Composer and band leader Duke Ellington had an undeniably legendary career in music, but that's not his only claim to fame. On Feb. 24, 2009, the U.S. Mint honored the Washington, D.C., native with a commemorative coin, making him the first African-American to be featured on a U.S. coin.
"Like many great Americans who succeed in what they love doing, Duke Ellington was equal parts talent, hard work, passion and perseverance," U.S. Mint director Ed Moy told NBC News.
Previously, the only coin to depict a Black person was a Missouri state coin on which the explorers Lewis and Clark were depicted with a slave, the network reports.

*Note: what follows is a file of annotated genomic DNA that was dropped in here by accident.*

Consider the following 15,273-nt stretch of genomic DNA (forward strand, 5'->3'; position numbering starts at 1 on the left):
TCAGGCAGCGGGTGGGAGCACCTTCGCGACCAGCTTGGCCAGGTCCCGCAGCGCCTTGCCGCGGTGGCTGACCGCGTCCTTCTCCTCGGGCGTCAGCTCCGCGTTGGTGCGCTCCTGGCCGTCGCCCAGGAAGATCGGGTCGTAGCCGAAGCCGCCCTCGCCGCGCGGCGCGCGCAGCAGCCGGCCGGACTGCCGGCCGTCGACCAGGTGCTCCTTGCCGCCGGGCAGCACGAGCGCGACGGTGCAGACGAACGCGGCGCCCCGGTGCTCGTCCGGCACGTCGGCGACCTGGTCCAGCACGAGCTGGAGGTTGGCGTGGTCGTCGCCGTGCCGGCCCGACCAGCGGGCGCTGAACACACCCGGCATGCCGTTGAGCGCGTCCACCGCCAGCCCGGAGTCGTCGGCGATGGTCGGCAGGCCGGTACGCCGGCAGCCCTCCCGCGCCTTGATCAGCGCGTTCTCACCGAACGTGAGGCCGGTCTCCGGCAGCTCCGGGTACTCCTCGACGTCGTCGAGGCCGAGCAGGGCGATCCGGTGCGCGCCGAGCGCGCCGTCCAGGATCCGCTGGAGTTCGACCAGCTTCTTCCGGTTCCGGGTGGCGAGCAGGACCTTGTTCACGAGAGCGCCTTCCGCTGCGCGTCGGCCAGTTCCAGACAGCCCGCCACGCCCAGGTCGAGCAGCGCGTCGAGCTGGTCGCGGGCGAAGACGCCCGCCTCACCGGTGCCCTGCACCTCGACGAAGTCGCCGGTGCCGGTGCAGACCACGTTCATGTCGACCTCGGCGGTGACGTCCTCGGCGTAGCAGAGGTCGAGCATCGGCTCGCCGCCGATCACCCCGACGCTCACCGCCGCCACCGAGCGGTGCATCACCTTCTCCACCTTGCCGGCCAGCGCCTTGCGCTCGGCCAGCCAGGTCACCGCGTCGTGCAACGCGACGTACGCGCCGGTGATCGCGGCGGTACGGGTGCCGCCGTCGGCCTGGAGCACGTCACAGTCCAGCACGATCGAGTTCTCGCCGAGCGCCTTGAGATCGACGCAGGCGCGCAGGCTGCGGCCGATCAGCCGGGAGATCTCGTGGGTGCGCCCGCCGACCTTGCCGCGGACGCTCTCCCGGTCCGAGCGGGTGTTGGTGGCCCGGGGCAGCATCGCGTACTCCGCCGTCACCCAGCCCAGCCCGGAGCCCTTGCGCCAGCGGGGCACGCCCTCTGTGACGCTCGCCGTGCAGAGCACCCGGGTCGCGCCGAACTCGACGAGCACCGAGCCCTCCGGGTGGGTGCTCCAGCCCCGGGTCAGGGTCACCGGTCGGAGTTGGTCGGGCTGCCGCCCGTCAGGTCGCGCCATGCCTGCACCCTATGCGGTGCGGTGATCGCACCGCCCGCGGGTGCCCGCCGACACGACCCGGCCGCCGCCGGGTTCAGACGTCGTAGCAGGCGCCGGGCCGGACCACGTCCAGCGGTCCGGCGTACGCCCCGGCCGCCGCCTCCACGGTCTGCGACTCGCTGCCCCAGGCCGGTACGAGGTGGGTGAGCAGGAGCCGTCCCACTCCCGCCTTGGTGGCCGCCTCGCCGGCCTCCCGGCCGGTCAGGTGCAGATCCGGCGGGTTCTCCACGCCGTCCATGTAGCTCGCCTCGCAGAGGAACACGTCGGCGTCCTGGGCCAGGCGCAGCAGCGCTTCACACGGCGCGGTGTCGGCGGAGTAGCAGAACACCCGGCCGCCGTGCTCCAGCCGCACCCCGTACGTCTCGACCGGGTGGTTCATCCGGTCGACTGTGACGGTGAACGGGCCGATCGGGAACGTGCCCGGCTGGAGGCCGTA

Edward Kennedy "Duke" Ellington was born on April 29, 1899, to musician parents. He composed his first piece of music, "Soda Fountain Rag," at age 15, based on his job as a soda jerk. At age 17, he passed up an art scholarship to study at the Pratt Institute in New York to become a professional musician. Some of his most memorable compositions include "It Don't Mean a Thing If It Ain't Got That Swing" and "Sophisticated Lady." In addition to making hundreds of recordings, he appeared on radio and in film.
Ellington, the recipient of the Grammy Lifetime Achievement Award, the Presidential Medal of Freedom and several other honors, died on May 24, 1974, in New York City. His last words were, "Music is how I live, why I live and how I will be remembered."
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(Photo: Courtesy United States Mint)